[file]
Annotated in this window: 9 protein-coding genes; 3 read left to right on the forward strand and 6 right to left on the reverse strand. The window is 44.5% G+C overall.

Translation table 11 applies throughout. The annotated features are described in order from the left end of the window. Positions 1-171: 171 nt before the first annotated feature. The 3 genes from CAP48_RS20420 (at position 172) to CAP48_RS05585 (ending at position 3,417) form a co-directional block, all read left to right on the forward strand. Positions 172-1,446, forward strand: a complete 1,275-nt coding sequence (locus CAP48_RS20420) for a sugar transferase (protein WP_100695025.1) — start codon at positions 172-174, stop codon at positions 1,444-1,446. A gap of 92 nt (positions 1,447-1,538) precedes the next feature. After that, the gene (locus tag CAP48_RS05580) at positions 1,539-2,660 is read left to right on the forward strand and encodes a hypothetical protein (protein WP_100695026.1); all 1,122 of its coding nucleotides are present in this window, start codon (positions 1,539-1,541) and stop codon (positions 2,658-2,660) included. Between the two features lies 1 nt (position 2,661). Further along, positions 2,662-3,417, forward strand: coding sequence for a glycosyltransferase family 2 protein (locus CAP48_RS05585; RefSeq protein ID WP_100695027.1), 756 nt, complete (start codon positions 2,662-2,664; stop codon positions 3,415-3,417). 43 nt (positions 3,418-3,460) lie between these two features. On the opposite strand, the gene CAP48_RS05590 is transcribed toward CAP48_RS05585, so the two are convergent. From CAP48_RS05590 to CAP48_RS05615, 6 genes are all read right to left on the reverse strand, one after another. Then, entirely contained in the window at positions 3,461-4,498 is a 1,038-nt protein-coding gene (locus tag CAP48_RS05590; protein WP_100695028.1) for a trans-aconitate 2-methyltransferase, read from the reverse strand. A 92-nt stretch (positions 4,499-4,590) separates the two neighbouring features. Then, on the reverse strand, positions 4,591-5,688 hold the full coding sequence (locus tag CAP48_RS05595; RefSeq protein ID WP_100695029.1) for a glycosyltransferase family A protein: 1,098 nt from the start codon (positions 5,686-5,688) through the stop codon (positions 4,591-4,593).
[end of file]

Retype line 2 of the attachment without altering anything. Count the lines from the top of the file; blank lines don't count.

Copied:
Translation table 11 applies throughout. The annotated features are described in order from the left end of the window. Positions 1-171: 171 nt before the first annotated feature. The 3 genes from CAP48_RS20420 (at position 172) to CAP48_RS05585 (ending at position 3,417) form a co-directional block, all read left to right on the forward strand. Positions 172-1,446, forward strand: a complete 1,275-nt coding sequence (locus CAP48_RS20420) for a sugar transferase (protein WP_100695025.1) — start codon at positions 172-174, stop codon at positions 1,444-1,446. A gap of 92 nt (positions 1,447-1,538) precedes the next feature. After that, the gene (locus tag CAP48_RS05580) at positions 1,539-2,660 is read left to right on the forward strand and encodes a hypothetical protein (protein WP_100695026.1); all 1,122 of its coding nucleotides are present in this window, start codon (positions 1,539-1,541) and stop codon (positions 2,658-2,660) included. Between the two features lies 1 nt (position 2,661). Further along, positions 2,662-3,417, forward strand: coding sequence for a glycosyltransferase family 2 protein (locus CAP48_RS05585; RefSeq protein ID WP_100695027.1), 756 nt, complete (start codon positions 2,662-2,664; stop codon positions 3,415-3,417). 43 nt (positions 3,418-3,460) lie between these two features. On the opposite strand, the gene CAP48_RS05590 is transcribed toward CAP48_RS05585, so the two are convergent. From CAP48_RS05590 to CAP48_RS05615, 6 genes are all read right to left on the reverse strand, one after another. Then, entirely contained in the window at positions 3,461-4,498 is a 1,038-nt protein-coding gene (locus tag CAP48_RS05590; protein WP_100695028.1) for a trans-aconitate 2-methyltransferase, read from the reverse strand. A 92-nt stretch (positions 4,499-4,590) separates the two neighbouring features. Then, on the reverse strand, positions 4,591-5,688 hold the full coding sequence (locus tag CAP48_RS05595; RefSeq protein ID WP_100695029.1) for a glycosyltransferase family A protein: 1,098 nt from the start codon (positions 5,686-5,688) through the stop codon (positions 4,591-4,593).